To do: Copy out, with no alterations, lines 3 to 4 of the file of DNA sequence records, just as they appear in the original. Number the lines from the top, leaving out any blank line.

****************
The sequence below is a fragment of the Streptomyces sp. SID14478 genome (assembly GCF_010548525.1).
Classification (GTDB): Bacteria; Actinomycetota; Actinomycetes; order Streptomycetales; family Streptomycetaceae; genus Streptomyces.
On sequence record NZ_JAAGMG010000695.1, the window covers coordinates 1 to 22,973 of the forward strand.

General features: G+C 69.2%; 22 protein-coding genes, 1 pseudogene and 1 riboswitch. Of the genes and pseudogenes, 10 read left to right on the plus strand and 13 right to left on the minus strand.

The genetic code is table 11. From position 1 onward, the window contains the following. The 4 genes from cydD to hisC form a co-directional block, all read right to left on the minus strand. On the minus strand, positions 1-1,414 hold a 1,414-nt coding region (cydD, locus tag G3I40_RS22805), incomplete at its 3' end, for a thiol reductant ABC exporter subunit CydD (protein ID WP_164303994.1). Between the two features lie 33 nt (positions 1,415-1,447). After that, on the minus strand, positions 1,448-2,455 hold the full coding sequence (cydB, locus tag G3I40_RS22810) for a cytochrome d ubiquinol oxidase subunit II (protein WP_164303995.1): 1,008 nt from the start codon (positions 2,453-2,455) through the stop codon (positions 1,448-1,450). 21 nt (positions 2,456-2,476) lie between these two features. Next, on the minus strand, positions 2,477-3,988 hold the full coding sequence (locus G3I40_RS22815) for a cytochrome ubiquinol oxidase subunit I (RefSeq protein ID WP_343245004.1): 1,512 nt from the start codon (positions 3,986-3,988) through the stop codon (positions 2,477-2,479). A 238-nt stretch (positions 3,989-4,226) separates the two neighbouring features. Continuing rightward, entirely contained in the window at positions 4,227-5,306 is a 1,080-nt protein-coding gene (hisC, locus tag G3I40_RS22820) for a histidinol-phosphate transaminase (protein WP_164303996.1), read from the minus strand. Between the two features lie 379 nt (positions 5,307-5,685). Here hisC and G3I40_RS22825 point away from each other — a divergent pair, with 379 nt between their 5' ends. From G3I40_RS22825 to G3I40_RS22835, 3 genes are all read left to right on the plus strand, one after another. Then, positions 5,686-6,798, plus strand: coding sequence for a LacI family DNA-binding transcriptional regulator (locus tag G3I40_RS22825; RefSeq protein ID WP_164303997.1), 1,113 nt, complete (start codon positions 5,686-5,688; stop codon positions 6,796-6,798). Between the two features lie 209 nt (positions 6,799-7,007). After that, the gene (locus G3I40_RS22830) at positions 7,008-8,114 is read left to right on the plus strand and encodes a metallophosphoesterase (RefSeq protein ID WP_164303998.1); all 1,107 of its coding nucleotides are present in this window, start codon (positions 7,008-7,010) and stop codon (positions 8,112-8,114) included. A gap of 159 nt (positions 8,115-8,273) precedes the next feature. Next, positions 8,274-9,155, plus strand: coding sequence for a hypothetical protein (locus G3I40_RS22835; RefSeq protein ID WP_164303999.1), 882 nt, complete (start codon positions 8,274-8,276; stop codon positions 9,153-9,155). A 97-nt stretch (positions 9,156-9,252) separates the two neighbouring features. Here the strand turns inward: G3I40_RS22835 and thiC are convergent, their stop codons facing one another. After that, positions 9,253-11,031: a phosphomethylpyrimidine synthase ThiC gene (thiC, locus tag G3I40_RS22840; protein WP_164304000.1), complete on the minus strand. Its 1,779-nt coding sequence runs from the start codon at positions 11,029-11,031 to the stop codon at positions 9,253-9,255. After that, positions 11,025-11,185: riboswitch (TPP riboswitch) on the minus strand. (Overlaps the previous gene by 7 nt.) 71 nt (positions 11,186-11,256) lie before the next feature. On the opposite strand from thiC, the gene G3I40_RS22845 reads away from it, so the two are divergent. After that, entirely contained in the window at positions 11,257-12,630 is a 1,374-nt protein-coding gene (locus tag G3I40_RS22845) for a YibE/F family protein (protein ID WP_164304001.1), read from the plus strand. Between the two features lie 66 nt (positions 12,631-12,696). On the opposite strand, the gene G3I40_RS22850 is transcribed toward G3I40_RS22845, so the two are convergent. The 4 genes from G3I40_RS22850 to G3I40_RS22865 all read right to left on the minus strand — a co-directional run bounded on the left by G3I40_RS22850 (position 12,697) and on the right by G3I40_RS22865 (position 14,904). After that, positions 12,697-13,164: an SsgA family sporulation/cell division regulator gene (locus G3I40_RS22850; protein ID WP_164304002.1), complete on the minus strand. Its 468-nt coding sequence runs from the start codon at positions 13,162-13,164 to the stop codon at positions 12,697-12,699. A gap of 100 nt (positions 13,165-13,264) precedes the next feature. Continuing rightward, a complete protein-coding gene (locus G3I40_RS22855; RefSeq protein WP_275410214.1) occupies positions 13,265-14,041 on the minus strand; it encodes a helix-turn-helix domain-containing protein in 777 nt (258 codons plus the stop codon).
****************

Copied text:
On sequence record NZ_JAAGMG010000695.1, the window covers coordinates 1 to 22,973 of the forward strand.

General features: G+C 69.2%; 22 protein-coding genes, 1 pseudogene and 1 riboswitch. Of the genes and pseudogenes, 10 read left to right on the plus strand and 13 right to left on the minus strand.